Pfizer had a theory that consumption of fructose could play a role in metabolic disorders, but the pharmaceutical giant is moving on from a non-alcoholic steatohepatitis (NASH) candidate after testing the idea in a mid-stage trial.
The New York-based company revealed that PF-06835919 has been removed from its pipeline in NASH after wrapping up a phase 2 clinical trial. The therapy is the latest NASH candidate to be culled from Pfizer’s herd.
PF-06835919 moved into clinical development on the strength of evidence that consumption of fructose plays a role in metabolic disorders such as NASH. Conversion of fructose by the enzyme ketohexokinase marks the start of the metabolic cascade, so Pfizer thought that inhibiting it could be a way to tackle NASH. The hypothesis was supported by tests showing mice without the enzyme are protected from fructose-induced obesity and non-alcoholic fatty liver disease (NAFLD).
NAFLD is a group of disorders that cause fat to build up in the liver. NASH is an aggressive form of NAFLD that causes liver inflammation and can progress to damage or failure of the organ.
Pfizer initiated a 164-subject, placebo-controlled phase 2a study in 2019 to test the fructose theory. The trial was designed to show the effect of the ketohexokinase inhibitor on whole liver fat and average blood glucose in patients who had NAFLD with Type 2 diabetes. That study has now wrapped up, and it’s off to the scrap heap for PF-06835919.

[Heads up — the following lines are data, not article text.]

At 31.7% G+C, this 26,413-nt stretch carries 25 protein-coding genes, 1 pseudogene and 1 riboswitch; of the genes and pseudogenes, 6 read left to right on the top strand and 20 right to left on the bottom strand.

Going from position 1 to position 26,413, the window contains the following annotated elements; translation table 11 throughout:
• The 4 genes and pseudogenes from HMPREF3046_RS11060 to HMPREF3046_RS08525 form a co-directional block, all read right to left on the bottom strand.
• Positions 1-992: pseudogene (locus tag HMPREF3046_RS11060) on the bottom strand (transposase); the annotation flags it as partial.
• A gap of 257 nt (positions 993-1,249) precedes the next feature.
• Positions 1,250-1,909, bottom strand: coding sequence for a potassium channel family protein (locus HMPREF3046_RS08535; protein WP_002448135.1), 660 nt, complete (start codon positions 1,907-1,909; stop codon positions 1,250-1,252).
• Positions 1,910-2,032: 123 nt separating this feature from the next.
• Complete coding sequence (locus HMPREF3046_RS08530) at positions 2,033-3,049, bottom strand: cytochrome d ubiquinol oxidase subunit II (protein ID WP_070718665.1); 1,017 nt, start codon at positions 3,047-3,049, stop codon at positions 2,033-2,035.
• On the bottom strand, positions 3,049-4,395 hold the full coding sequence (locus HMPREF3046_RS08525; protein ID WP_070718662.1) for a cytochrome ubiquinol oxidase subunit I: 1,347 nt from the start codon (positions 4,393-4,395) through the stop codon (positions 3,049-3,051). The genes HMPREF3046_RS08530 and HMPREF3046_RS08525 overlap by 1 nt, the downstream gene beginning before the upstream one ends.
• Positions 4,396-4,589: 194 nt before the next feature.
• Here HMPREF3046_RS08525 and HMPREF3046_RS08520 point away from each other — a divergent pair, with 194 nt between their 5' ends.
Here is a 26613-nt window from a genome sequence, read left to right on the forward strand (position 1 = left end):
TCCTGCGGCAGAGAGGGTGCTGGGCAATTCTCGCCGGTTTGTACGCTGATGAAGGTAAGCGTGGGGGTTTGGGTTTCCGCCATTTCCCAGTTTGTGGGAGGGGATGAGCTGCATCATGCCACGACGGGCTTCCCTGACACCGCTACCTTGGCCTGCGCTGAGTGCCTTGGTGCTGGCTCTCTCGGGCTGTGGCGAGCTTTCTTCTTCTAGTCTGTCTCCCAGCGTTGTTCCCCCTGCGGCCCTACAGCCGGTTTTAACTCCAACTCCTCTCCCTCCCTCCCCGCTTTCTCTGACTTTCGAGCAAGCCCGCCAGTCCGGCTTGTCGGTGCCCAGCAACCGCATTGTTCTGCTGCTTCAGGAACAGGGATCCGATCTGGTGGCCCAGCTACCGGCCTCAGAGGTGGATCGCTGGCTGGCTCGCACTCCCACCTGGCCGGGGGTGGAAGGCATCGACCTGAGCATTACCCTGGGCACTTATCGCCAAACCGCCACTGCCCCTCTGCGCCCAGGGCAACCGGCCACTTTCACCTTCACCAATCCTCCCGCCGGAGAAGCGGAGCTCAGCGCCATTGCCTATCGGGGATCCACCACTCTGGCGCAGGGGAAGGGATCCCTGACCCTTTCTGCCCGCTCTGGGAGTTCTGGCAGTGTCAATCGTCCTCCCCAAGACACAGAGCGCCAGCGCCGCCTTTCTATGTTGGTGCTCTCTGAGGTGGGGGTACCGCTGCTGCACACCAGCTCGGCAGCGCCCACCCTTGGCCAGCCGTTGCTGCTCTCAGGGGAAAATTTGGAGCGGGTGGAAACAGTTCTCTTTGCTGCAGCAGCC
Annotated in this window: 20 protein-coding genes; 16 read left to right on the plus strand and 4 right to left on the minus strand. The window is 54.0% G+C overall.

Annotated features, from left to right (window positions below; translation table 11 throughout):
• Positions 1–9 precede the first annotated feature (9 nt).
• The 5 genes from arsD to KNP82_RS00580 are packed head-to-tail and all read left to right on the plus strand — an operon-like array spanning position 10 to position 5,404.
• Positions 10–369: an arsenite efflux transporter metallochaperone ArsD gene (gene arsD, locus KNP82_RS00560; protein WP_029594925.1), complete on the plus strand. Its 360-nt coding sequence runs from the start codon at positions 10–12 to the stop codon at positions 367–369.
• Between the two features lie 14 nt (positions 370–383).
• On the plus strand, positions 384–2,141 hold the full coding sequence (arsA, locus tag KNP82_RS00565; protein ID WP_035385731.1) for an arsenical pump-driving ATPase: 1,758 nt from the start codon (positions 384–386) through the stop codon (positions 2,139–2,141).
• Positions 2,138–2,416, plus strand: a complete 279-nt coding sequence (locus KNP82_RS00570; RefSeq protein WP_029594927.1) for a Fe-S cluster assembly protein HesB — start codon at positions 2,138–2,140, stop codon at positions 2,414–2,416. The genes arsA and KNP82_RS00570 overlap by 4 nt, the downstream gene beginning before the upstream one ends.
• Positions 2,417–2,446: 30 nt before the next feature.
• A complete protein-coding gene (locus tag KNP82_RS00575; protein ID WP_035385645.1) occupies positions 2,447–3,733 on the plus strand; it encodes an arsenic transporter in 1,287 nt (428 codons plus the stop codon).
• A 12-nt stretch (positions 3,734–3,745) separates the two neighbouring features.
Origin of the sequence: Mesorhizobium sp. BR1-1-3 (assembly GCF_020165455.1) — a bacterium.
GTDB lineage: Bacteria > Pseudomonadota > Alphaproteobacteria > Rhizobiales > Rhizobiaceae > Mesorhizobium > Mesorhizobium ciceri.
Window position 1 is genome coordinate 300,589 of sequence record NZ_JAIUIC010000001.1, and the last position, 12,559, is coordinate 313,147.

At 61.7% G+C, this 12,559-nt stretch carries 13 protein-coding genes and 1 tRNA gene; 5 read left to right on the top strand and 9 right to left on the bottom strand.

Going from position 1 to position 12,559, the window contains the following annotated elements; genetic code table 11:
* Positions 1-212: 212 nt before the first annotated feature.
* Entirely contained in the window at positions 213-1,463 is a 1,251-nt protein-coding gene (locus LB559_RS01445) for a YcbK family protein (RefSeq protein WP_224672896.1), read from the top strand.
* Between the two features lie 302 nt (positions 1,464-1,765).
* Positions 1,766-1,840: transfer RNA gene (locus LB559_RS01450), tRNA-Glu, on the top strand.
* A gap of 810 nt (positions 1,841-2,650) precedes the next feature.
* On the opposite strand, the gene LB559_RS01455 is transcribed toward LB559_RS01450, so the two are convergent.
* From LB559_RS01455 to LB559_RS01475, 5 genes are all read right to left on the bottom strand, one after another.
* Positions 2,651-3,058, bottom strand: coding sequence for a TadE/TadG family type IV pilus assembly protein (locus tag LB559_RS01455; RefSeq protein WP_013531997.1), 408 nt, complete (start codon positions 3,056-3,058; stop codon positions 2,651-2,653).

The action follows earlier decisions to stop development of NASH treatments including PF-05221304 and a DGAT2 inhibitor. Pfizer is still interested in DGAT2, though, with one prospect in mid-phase trials and another asset back in phase 1.
The big pharma is not the only company to struggle in NASH. Genfit and NGM Biopharmaceuticals have both experienced late-stage failures in recent years. Many candidates have been plagued by adverse events such as itchiness that have caused patients to drop out of trials.
Pfizer disclosed the latest change to its NASH pipeline as part of financial results that also revealed the discontinuation of other programs. The utomilumab-Yescarta trial that was initiated with Gilead’s Kite in 2018 has been listed as a discontinued phase 1 project. The study was assessing the effect of giving large B-cell lymphoma patients Pfizer’s CD137 agonist with the CAR-T cell therapy.
Also discontinued are a phase 1 HER2 antibody-drug conjugate and a phase 1 therapeutic cancer vaccine. Both projects originated at Pfizer and were scheduled to finish this year.
Elsewhere in its quarterly update, Pfizer shared details of the progress of the protease inhibitors under development for COVID-19. Pfizer expects to move an intravenous drug, PF-07304814, into a phase 2/3 clinical trial in hospitalized patients in the third quarter.
An oral asset, PF-07321332, entered phase 2/3 this month that’s focused on nonhospitalized high risk adults. The move was on the strength of data suggesting exposure levels will be sufficient to inhibit viral replication. Pfizer expects to have phase 2/3 data in the fourth quarter.